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Wall Street’s pain is beginning to pinch Brooklyn, as home prices in the borough fell 5.6 percent in the third quarter, a recent study revealed.
The median sales price of a residential property stumbled to $510,000 from $540,000 last year, according to the report, issued by broker Prudential Douglas Elliman Real Estate and Miller Samuel Inc., a Manhattan-based appraiser.
There was a 4.5 percent decline in the condo median sales price to $505,493 borough-wide over the same period, according to the report, released October 16. Co-ops showed little change in median sales price, for the same period.
The median sales price of 1-3 family properties declined 3.2 percent to $600,000, and luxury properties were consistent with the overall market, sliding 3.4 percent to $1.21 million, the report notes.
The one bright spot in the market was in north Brooklyn, the only region to show an increase in home values, the report states. The area, which includes Williamsburg and Greenpoint, saw a median sales price of $641,497, 6.9 percent higher that the median sales price for the same period last year.
“Much of this increase was attributable to condo sales added to the housing stock in Williamsburg and Greenpoint, which comprised 83.2 percent of all sales in north Brooklyn,” according to the report.
“The big question mark is the resolution of the credit problem,” said Jonathan Miller, president of Miller Samuel. “Markets across the country are being affected by the constraint of credit, the higher cost of mortgages and tighter underwriting by banks.”
“So it really is a cart before the horse scenario to talk about the direction of the real estate market before this is resolved,” he continued.
“I think we are talking about a matter of years—not months,” Miller said.
Over the last five years, Wall Street has seen record compensations, which had a direct impact on the real estate market in Manhattan, Brooklyn and Queens, in that order, Miller noted.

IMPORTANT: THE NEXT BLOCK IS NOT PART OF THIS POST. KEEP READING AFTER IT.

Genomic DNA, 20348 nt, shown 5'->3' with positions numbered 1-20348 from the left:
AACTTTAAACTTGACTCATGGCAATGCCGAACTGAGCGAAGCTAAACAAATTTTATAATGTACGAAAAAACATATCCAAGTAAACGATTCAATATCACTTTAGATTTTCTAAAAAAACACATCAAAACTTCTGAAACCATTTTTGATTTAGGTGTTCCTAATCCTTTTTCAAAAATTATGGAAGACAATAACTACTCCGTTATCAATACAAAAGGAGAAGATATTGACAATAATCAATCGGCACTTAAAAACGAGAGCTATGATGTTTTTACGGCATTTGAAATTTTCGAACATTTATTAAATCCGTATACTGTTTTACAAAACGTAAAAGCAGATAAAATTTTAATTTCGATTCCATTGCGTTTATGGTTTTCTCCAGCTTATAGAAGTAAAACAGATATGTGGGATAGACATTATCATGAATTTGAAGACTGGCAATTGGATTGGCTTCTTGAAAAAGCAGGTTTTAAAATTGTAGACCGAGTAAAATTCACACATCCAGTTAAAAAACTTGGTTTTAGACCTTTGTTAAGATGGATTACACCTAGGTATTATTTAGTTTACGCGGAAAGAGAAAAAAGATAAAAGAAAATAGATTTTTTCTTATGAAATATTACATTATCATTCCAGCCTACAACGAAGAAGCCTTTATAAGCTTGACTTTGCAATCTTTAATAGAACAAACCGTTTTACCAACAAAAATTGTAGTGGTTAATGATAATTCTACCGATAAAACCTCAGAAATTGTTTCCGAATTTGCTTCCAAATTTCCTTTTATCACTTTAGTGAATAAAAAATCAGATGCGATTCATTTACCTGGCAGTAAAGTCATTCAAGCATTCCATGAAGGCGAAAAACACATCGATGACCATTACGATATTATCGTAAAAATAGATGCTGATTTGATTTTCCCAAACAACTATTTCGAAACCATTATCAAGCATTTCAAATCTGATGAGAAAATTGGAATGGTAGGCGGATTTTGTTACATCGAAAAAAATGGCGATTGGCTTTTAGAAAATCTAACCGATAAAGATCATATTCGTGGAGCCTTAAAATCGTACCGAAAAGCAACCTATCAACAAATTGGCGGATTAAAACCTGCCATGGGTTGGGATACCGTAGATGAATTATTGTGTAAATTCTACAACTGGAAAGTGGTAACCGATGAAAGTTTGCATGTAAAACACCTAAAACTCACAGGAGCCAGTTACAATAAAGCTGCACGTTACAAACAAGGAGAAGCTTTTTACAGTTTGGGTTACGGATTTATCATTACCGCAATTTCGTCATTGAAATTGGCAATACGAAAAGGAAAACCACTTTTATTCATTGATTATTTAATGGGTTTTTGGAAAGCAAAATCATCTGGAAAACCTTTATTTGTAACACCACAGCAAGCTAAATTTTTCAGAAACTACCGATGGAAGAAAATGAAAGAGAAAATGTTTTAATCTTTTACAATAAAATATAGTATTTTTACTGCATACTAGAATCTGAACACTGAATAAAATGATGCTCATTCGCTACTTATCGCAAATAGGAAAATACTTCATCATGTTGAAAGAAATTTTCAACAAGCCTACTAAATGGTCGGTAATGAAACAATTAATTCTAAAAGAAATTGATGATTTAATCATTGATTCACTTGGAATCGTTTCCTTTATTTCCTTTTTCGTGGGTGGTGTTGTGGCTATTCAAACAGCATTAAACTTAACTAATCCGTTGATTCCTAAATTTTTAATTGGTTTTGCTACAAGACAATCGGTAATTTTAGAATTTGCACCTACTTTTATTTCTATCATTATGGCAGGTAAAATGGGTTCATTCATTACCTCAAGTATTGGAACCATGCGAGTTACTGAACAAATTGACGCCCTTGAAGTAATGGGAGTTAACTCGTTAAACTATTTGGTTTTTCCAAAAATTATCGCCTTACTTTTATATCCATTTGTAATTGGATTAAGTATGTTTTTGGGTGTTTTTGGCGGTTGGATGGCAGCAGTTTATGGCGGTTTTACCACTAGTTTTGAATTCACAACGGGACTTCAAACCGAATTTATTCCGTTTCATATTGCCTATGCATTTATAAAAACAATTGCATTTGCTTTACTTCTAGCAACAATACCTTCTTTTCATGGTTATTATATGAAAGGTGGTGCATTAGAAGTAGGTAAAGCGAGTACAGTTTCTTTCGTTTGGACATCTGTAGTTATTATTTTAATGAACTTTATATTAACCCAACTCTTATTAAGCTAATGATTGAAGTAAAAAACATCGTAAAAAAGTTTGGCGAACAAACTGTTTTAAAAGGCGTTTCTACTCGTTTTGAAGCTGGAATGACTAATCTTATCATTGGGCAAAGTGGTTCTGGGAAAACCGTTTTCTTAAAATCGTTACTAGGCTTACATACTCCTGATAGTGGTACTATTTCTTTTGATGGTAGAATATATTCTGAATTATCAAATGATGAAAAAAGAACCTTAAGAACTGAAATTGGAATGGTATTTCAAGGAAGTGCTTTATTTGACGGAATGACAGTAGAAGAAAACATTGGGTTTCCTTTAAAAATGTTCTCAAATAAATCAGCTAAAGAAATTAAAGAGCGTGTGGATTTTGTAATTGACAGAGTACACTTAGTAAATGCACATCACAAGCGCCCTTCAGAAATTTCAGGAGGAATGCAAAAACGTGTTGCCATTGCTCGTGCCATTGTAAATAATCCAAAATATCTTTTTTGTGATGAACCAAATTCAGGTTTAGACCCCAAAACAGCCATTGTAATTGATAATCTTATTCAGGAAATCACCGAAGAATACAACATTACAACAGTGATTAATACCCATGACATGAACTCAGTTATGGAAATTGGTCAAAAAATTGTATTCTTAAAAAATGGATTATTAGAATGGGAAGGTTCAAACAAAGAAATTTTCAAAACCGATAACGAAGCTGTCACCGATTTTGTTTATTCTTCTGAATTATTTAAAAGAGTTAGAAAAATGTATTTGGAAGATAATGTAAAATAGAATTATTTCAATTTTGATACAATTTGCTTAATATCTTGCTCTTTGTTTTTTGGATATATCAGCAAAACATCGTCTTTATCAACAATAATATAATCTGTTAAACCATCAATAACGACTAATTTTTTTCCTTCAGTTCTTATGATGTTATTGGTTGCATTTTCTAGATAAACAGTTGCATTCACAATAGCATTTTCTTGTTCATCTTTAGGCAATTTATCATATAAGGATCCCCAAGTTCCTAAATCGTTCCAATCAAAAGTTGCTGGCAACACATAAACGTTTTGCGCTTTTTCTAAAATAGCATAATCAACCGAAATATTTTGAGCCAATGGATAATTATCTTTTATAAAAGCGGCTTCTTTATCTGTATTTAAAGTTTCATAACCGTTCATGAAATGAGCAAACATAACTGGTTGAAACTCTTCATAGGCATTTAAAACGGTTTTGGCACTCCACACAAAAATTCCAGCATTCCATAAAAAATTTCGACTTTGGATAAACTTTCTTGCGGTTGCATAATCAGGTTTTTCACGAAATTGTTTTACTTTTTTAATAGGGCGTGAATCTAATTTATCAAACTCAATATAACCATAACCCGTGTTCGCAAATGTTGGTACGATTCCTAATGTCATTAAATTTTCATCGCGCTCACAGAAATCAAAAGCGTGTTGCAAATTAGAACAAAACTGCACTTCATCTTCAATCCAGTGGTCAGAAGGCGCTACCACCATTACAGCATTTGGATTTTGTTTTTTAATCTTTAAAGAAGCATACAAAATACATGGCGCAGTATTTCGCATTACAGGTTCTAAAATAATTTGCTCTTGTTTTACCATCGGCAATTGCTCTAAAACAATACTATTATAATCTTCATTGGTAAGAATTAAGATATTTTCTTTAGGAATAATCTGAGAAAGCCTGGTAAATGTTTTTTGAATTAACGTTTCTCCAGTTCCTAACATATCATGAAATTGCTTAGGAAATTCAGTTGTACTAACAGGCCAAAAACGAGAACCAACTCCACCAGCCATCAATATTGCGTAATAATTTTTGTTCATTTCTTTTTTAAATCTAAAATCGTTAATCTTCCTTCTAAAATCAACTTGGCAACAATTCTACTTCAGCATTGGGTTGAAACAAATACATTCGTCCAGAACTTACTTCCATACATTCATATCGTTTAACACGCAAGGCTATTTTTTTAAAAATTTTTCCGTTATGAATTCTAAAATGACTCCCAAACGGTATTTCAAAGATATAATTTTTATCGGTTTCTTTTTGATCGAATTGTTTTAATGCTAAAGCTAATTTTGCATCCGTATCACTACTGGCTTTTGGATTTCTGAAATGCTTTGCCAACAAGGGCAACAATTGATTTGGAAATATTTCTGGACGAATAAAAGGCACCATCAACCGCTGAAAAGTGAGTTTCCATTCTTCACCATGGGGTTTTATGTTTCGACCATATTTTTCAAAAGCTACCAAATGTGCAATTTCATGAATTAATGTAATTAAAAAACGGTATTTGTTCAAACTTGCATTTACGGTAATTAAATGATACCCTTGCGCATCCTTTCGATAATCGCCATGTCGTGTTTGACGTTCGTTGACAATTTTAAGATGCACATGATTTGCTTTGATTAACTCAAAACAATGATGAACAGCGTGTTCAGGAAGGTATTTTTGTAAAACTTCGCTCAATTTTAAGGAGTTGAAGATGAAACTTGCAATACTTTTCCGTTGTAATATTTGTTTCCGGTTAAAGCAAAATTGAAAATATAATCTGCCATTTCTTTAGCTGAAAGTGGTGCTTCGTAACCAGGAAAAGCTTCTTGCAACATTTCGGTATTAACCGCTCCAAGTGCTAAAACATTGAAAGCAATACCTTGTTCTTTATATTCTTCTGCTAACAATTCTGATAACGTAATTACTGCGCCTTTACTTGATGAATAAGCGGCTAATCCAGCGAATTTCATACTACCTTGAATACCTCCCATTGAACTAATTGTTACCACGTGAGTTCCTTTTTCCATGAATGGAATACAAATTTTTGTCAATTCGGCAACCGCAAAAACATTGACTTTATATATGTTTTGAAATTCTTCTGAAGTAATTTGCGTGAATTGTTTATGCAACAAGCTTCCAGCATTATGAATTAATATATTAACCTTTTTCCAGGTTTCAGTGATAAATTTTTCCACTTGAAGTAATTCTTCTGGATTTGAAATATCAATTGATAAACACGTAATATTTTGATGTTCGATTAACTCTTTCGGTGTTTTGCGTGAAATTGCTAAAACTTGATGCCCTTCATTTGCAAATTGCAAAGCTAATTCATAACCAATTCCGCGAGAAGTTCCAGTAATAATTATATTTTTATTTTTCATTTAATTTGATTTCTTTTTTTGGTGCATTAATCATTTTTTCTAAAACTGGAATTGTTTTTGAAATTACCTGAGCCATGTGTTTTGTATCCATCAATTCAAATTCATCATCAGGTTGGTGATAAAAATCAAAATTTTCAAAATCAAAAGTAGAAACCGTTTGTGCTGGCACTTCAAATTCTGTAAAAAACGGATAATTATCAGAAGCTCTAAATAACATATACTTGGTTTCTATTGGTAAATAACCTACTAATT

But this unbridled enthusiasm has since been tempered by sobering economic reality.
In the southern portion of the borough, sales slipped 5.2 percent from $490,250 to $465,000. In the study, this area includes a broad swath of neighborhoods, including Bay Ridge, Bensonhurst, Canarsie, Midwood, Sheepshead Bay, Flatbush, Mill Basin, Dyker Heights, Marine Park, Borough Park and Coney Island.
In this large section of Brooklyn, condos were down 6.4 percent, co-ops were down 2.4 percent.
There was a glimmer of good news, the study shows, as one to three family homes were up slightly, at 1.8 percent.
The southern region is the largest section of the borough, comprising 53.9 percent of all sales in the quarter with 1,238 units.
Median sales price in northwest Brooklyn, which in the report, includes neighborhoods like Boerum Hill, Brooklyn Heights, Carroll Gardens, Red Hook, Park Slope, Gowanus and surrounding areas, fell 3.9 percent below the same period last year. The median sale price was $658,250 for this quarter, compared to $685,000 last year.
“What you are seeing in Brownstone Brooklyn,” Miller said, “is a lower level of activity, but prices continuing to rise.”
In these prestigious neighborhoods, the drop in activity and rise in prices is attributable to the contraction of inventory of that type of housing stock, coupled with the weak credit environment, he noted.
The eastern section of Brooklyn saw the greatest plunge. Neighborhoods like Bedford Stuyvesant and East Brooklyn saw home prices decline 20.3 percent, from $554,000 to $441,400.
Although the number of sales was 13.1 percent than the prior quarter, the number of sales was significantly lower than the same period in the prior year, 2,298 compared to 2,031. Sales in the current quarter were 38.2 percent below the prior year quarter total of 3,718, which was the peak sales quarter for 2007, the study shows.
“The sharp decline in activity is attributable to a more restrictive lending environment and a weakening economy as compared to the surge in sales activity experienced in 2007,” the report states.
As financing dries up, Miller said, one can expect to see new housing stock to “essentially end by 2009.”
“It doesn’t look like a year from now you will be seeing much in the way of new buildings entering the market,” he added.
“There is a lot of product that has been planned, but it is really questionable whether many projects assumed to be built will even happen,” Miller said.
Still, Borough President Marty Markowitz remains bullish on Brooklyn.
“Though the real estate boom has certainly slowed, Brooklyn has not yet experienced the level of mortgage foreclosures, office vacancies, and drops in home prices that areas outside New York City are facing,” he said. “Brooklyn’s housing stock remains diverse and provides something for everyone—including residents for whom renting is the most affordable option.”
©2008 Community Newspaper Group
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